He smiteth off his head incontinent and hangeth it at his saddle- bow, and
cometh to the Knight Hardy, and asketh him how it is with him.
"Sir," saith he, "I am very nigh my death, but I comfort me much
of this that I see you tofore I die."
Perceval is remounted on his horse, then taketh his spear and leaveth the body
of the knight in the midst of the launde, and so departeth forthwith and leadeth
the Knight Hardy to a hermitage that was hard by there, and lifteth him down of
his horse as speedily as he may. After that, he disarmed him and made him
confess to the hermit, and when he was shriven of his sins and repentant, and
his soul had departed, he made him be enshrouded of the damsel that followed
him, and bestowed his arms and his horse on the hermit for his soul, and the
horse of Aristor likewise.
When mass had been sung for the knight that
was dead, and the body buried, Perceval departed.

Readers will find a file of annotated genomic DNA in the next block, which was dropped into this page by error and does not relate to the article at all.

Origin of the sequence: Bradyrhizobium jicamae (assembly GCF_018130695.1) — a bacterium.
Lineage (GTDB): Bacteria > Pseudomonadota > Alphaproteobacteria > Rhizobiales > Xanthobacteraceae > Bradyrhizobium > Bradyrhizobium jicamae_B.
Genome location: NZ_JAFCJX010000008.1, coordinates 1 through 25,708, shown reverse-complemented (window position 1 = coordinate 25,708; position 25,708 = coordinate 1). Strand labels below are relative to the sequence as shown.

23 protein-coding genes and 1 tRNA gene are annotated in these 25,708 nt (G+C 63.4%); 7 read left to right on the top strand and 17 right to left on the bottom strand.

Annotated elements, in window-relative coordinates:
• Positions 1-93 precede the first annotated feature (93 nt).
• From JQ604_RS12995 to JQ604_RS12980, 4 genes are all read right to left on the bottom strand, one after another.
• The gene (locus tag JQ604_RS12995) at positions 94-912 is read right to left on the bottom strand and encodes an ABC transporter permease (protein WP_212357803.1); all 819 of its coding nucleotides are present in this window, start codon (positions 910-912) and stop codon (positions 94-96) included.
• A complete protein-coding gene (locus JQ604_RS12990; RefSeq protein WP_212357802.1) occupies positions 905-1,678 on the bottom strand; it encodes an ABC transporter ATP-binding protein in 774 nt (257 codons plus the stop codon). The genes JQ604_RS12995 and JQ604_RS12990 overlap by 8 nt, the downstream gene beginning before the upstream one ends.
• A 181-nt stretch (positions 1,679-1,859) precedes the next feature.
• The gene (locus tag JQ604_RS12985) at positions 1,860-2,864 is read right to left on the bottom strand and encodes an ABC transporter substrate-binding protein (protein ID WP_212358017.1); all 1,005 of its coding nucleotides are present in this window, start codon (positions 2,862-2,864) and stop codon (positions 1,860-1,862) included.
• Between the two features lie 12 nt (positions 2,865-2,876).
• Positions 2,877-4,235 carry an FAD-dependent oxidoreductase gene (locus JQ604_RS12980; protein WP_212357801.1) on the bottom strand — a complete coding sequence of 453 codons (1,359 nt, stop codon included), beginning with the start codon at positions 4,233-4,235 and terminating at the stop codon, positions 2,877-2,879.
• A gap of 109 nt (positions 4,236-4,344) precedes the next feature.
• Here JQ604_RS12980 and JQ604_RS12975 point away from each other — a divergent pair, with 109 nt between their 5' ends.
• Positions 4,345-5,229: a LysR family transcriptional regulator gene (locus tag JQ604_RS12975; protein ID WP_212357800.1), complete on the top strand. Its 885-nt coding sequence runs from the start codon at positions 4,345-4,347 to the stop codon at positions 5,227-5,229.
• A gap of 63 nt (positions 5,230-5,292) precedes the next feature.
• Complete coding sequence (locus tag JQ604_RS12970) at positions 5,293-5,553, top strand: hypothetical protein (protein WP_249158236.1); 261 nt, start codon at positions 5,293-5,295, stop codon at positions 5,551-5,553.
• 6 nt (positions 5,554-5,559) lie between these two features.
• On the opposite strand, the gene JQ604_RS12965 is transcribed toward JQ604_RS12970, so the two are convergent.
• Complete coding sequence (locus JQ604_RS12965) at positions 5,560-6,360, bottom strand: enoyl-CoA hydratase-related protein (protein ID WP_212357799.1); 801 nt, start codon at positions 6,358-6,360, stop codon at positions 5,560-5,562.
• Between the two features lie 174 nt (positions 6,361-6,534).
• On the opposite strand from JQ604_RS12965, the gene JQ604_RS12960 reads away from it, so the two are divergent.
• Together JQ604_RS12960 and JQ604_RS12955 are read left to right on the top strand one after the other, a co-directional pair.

"Sir," saith the damsel that followed him, "Even now have you
much to do. Of this cruel knight and felonous you have avenged this country.
Now, God grant you find betimes the Red Knight that slew your uncle's son. I
doubt not but that you will conquer him, but great misgiving have I of the lion,
for it is the cruellest beast that saw I ever, and he so loveth his lord and his
horse as never no beast loved another so much, and he helpeth his lord right
hardily to defend him."
Perceval goeth toward the great Deep Forest
without tarrying, and the damsel after. But, or ever he came thither, he met a
knight that was wounded right sore, both he and his horse.
"Ha, Sir," saith he to Perceval, "Enter not into this forest,
whence I have scarce escaped with much pains. For therein is a knight that had
much trouble of rescuing me from his lion; and no less am I in dread to pass on
forward, for there is a knight that is called Aristor, that without occasion
runneth upon the knights that pass through the forest."
"Of him," saith the damsel, "need you have no fear, for you may
see his head hanging at the knight's saddle-bow."
"Certes," saith the knight,
"Never yet was I so glad of any tidings I have heard, and well know I that
he that slew him is not lacking of great hardiment."
The knight departeth from Perceval, but the lion had wounded his horse so